Hot Medtech Startups: 10 Companies to Watch in 2017
Medtech startups face more challenges than they have in the past, but several companies are developing products that take advantage of new technology and are specifically designed to meet healthcare’s evolving needs.
The number of medtech startups has declined. Thirty years ago, the medtech field averaged 1,500 startups; it slid to about 600 by 2012.
This decline makes nurturing startups and entrepreneurship in the medtech field all the more critical. Incubator groups, accelerators and other strategies have popped up in the past few years. Some of those efforts are working to shift the expectations of the medtech industry to meet the changing environment of healthcare.
And it is by no means business as usual. (Check out 10 startups making a difference.)
“It used to be that medical device startups would develop a product by focusing on design, they’d get some IP with the product and it would be gobbled up by a big player,” explained Brett Naglreiter, who has started a consultancy firm to help develop and incubate medical device technologies.
That technology-first model doesn’t work anymore, said Naglreiter. That’s because the risks are higher; the chance of getting a potentially groundbreaking idea to market seems more remote. “You have greater emphasis on manufacturability, reimbursement, how the technology fits in the healthcare environment – all of these things need to be considered much earlier in the process than before, and startups need more breadth of expertise.”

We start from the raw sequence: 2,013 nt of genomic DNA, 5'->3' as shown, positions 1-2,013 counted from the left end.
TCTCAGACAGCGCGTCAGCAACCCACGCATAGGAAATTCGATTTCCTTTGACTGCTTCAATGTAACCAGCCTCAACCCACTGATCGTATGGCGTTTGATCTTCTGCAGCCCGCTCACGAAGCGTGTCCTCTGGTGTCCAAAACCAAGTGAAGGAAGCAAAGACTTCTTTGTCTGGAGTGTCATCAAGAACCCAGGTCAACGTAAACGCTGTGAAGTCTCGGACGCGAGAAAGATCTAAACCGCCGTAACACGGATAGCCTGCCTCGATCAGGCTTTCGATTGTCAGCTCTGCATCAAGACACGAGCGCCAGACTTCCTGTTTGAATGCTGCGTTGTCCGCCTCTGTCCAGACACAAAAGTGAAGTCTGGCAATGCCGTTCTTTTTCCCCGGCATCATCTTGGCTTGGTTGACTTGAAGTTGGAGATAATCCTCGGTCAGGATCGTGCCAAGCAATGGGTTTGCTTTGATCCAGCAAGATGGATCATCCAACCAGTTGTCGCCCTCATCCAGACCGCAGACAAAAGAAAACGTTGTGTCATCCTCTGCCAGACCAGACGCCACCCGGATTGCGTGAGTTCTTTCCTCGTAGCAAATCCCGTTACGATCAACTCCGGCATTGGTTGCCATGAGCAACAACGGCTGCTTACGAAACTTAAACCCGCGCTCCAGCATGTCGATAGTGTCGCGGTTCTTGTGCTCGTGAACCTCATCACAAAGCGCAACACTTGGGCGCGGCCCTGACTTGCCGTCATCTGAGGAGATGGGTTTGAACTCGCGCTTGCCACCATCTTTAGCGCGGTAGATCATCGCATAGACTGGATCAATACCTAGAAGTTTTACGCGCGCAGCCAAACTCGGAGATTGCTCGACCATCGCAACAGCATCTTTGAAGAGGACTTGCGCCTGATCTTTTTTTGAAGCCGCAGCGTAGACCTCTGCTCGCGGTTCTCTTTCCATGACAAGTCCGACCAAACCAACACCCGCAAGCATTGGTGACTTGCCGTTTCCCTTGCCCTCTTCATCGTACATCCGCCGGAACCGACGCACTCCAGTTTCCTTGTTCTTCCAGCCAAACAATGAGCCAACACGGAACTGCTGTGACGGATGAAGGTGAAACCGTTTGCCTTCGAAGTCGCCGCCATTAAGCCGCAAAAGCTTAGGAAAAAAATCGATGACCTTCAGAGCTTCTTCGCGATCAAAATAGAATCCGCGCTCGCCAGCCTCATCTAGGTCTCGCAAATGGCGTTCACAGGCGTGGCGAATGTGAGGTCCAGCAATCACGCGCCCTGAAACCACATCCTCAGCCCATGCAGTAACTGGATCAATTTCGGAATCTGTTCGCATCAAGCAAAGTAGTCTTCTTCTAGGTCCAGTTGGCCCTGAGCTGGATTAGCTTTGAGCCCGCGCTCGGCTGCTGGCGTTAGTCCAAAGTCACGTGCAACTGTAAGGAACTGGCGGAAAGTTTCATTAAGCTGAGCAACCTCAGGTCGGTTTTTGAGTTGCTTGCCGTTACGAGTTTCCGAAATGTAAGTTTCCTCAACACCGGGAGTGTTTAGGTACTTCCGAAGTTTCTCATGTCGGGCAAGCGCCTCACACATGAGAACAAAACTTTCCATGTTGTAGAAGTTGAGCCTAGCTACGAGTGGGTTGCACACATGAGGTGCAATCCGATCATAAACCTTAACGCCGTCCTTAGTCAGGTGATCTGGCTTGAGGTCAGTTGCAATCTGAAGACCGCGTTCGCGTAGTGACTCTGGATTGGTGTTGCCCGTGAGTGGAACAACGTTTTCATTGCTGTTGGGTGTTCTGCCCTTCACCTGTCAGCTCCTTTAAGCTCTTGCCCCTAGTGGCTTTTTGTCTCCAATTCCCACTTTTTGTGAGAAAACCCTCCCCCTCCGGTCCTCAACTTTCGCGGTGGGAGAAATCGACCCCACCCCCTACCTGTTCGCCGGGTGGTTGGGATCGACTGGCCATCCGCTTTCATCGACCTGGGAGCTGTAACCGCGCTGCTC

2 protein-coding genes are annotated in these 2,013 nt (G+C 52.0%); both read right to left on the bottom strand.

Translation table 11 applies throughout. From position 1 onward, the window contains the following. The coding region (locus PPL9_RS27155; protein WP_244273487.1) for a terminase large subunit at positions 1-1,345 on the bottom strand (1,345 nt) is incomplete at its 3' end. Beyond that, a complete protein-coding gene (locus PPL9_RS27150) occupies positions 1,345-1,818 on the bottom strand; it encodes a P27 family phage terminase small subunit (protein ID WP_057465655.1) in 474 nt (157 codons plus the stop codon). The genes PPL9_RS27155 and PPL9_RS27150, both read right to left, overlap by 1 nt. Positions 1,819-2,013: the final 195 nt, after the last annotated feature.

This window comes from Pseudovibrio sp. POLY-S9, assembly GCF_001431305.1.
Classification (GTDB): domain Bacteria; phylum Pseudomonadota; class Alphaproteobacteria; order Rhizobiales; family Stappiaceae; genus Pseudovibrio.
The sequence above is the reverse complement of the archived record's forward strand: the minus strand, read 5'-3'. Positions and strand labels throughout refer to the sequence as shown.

Naglreiter notes that startups might feel pressure to “do it all” up front, something that will scare away those with limited budgets and limited experience. But he said it doesn’t need to be daunting. “You are still going to spend about 80% of resources on your core technology, but you also have to allocate 20% of resources to those other factors. You just have to get a sampling.”
Startups that will succeed will spend significant energy considering the costs of the device, and how the products will make healthcare better. Bryce Rutter, president and founder of Metaphase Design Group, put it like this: “We are past the days when a product does nothing more than feature a new color.”
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